Blue Haven

A Safe Bond ETF For Your Spare Cash

By November 8, 2019 No Comments

One of the biggest reasons the average investor doesn’t perform as well as the broader market is because they live in fear of a market crash. More times than not, the crash they’re expecting never comes. So while they choose to keep their money in cash, thinking it’s a safe investment, they actually lose money by way of opportunity cost and inflation. In this article, we’ll introduce a safe bond ETF you should consider as an alternative to holding cash.

What’s the problem with cash?

The biggest problem with holding cash is the returns you miss out on by ignoring other investments. This is called opportunity cost, and it doesn’t just refer to holding cash, but any investment. For example, someone may be choosing between investing in two different stocks, but decide to only invest in one. If the stock that they didn’t invest in does better than the one they did invest in, that difference in performance is their opportunity cost.

Opportunity cost = foregone investment return – chosen investment return. Using our example, let’s assume you invested in Stock ABC and it posted a 10% return. Stock XYZ, which you didn’t invest in, rose by 14%. The result is an opportunity cost of 4%. This helps explain the problem with holding cash as an investment. In the current low interest-rate environment, cash likely posts a negative real rate of return. The S&P 500 is up 25% so far this year. So an investor who shunned the market in favor of holding cash has an opportunity cost of 25%!

But I Hate Risk

Perhaps you do not want to deal with the risks associated with the stock market. The first thing to realize is that there are still safe investments for cash that won’t have the same volatility as stocks. For instance, an aggregate bond index that was created in 1976 has been one of the best performing investments during broader market volatility. The largest yearly decline on record for this index is 2.90%:

safe bond ETF AGG vs S&P 500

And in periods when stocks have done the worst, like 2000-2002 and 2008, this bond index posted positive returns:


safe bond ETF AGG vs SPY 2008A Safe Bond ETF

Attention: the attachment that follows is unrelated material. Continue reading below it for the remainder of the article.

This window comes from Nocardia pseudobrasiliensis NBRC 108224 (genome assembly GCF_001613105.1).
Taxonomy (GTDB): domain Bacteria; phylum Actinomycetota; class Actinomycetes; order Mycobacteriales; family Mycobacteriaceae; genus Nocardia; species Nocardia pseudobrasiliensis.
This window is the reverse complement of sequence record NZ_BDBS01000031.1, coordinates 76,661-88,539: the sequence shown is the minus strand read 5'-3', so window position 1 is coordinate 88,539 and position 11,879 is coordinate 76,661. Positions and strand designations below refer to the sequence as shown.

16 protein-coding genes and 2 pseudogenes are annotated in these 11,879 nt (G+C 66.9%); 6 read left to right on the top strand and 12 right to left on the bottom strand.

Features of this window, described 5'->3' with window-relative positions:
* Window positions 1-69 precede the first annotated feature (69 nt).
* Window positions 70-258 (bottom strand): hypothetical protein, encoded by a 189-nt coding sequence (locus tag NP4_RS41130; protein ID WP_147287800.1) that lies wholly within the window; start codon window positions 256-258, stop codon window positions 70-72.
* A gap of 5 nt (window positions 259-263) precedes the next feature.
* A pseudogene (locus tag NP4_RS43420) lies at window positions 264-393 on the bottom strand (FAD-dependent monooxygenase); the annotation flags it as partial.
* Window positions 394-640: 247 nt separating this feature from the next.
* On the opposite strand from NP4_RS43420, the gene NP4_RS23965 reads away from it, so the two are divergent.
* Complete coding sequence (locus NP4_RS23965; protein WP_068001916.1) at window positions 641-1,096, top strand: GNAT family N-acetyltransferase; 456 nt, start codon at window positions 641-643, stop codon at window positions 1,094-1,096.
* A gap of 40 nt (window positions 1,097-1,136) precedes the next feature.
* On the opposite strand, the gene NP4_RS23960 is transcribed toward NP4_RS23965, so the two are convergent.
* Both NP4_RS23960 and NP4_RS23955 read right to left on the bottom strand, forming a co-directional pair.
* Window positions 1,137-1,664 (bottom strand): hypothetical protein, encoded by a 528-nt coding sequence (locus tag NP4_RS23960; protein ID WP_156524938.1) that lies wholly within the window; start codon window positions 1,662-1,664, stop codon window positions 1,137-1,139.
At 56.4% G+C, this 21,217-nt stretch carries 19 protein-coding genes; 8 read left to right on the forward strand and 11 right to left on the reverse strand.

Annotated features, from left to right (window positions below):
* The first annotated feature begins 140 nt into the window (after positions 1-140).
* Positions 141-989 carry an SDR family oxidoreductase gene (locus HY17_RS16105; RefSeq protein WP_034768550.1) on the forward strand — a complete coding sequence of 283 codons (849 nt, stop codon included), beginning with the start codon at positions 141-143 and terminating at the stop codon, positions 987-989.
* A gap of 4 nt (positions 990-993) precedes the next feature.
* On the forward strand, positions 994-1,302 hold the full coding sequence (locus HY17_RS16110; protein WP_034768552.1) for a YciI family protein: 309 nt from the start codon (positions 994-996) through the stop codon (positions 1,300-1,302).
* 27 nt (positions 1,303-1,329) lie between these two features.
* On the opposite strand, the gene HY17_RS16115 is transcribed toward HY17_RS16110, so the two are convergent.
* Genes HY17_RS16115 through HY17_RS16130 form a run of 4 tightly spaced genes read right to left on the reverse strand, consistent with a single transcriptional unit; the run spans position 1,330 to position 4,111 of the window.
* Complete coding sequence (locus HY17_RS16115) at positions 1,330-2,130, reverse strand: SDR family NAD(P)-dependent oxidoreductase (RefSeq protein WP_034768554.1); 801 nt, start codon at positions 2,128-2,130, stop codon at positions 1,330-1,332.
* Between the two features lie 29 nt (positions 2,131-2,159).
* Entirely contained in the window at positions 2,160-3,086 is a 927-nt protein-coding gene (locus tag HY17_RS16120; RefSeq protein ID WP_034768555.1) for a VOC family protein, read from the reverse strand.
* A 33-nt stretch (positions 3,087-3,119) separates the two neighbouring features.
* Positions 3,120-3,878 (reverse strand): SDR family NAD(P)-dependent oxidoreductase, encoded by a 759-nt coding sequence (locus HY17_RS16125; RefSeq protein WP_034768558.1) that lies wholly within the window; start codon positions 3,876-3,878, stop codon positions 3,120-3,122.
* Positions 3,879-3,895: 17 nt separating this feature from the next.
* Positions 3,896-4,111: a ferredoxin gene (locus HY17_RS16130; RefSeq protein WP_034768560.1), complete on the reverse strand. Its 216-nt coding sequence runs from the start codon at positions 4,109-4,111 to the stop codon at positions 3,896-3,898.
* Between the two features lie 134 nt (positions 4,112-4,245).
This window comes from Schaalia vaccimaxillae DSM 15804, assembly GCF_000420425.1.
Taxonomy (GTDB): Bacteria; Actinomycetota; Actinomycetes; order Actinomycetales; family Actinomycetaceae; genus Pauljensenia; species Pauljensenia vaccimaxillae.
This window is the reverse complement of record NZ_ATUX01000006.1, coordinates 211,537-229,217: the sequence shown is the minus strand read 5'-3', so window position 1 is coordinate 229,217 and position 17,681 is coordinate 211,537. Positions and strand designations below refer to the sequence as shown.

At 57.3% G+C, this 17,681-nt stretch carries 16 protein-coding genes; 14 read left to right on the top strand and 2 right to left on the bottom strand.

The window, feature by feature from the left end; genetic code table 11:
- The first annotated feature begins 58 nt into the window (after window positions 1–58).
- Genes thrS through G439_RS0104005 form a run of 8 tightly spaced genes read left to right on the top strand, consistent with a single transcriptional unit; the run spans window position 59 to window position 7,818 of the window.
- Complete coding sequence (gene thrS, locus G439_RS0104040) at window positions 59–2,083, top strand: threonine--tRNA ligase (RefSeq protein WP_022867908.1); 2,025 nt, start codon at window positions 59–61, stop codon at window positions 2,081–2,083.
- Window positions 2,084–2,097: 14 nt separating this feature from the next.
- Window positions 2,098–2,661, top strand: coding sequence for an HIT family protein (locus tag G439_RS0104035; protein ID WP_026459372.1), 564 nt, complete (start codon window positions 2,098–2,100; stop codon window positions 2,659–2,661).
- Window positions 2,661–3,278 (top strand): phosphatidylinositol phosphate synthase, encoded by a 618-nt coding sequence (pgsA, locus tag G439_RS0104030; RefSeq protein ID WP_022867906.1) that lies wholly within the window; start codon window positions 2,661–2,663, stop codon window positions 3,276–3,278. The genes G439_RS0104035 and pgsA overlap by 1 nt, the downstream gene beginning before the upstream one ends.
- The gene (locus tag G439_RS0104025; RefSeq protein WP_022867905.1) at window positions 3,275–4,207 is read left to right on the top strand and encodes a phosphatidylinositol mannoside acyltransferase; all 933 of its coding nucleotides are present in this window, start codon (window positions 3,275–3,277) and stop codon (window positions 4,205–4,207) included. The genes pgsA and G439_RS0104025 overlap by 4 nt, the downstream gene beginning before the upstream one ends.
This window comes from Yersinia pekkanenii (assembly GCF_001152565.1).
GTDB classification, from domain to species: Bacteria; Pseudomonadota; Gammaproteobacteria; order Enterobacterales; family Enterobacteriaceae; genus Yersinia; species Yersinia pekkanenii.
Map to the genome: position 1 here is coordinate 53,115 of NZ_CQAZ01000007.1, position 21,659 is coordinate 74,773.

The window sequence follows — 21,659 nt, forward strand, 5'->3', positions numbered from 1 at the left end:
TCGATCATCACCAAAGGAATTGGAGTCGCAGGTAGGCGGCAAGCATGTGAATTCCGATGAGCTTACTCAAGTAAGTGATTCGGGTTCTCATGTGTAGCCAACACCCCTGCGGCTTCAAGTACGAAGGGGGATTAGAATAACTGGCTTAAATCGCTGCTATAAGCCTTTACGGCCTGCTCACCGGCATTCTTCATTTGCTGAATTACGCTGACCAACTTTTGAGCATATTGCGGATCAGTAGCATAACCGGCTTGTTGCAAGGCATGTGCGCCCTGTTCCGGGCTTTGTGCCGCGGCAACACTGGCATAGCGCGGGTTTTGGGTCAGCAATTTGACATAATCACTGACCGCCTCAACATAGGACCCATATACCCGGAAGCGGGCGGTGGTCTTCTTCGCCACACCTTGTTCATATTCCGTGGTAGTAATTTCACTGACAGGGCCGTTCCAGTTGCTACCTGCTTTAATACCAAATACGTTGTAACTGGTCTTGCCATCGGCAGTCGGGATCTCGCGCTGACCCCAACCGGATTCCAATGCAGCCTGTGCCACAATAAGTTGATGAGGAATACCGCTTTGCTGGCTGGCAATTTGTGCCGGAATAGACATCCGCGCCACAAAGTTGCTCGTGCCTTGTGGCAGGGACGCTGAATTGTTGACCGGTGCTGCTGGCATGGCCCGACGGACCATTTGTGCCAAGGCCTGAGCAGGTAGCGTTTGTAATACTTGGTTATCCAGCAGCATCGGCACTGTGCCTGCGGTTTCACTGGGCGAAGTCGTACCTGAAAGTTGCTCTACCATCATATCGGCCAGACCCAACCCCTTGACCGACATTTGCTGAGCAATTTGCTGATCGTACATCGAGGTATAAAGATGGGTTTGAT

There is an efficient way to invest in this bond index via ETFs, such as AGG from iShares. AGG is a relatively safe bond ETF that has returned 8.29% year-to-date. So there has been an opportunity cost for investors in AGG relative to the S&P 500. But the 8.29% return is a far better return than sitting in cash would have generated. Furthermore, the index AGG tracks has a strong track record of posting positive returns:

safe bond ETF AGG yearly return instances

The index has posted yearly returns greater than 3% in 33 of 43 instances (76% of the time). And yearly returns have been greater than 5% in 26 of 43 instances (60% of the time). But likely most compelling for risk-averse investors is the fact that this bond index has generated a negative yearly return in only 3 instances. And, as stated earlier, the largest of those declines was a paltry 2.90% drop in 1994. In addition, since 2000, this index has been positive 17 out of 19 years (including 2019). The two losing years? 2013, when it dropped 2% and 2018 when it fell 0.50%.

Nothing Wrong With Conservative

There is nothing wrong with a conservative investment approach. But there is a key difference between conservative investing and ignoring investments. You’re not being conservative by sitting in cash, you’re being counterproductive. Due to inflation, and a low-interest-rate environment, it’s very likely that your cash is posting a negative return. Investing in a safe ETF like AGG is a much more efficient way to invest your cash.

You will experience much lower volatility than the broader stock market. This safe bond ETF will also make monthly interest payments. And, historically, AGG has benefitted from price appreciation as well. The index that AGG tracks posted a negative return just three times since 1976, with the largest drop being a small 2.90% decline in 1994. AGG is one of four bond ETFs we’d recommend that track the particular index referenced in this article. The other ones are BND, SCHZ, and SPAB.

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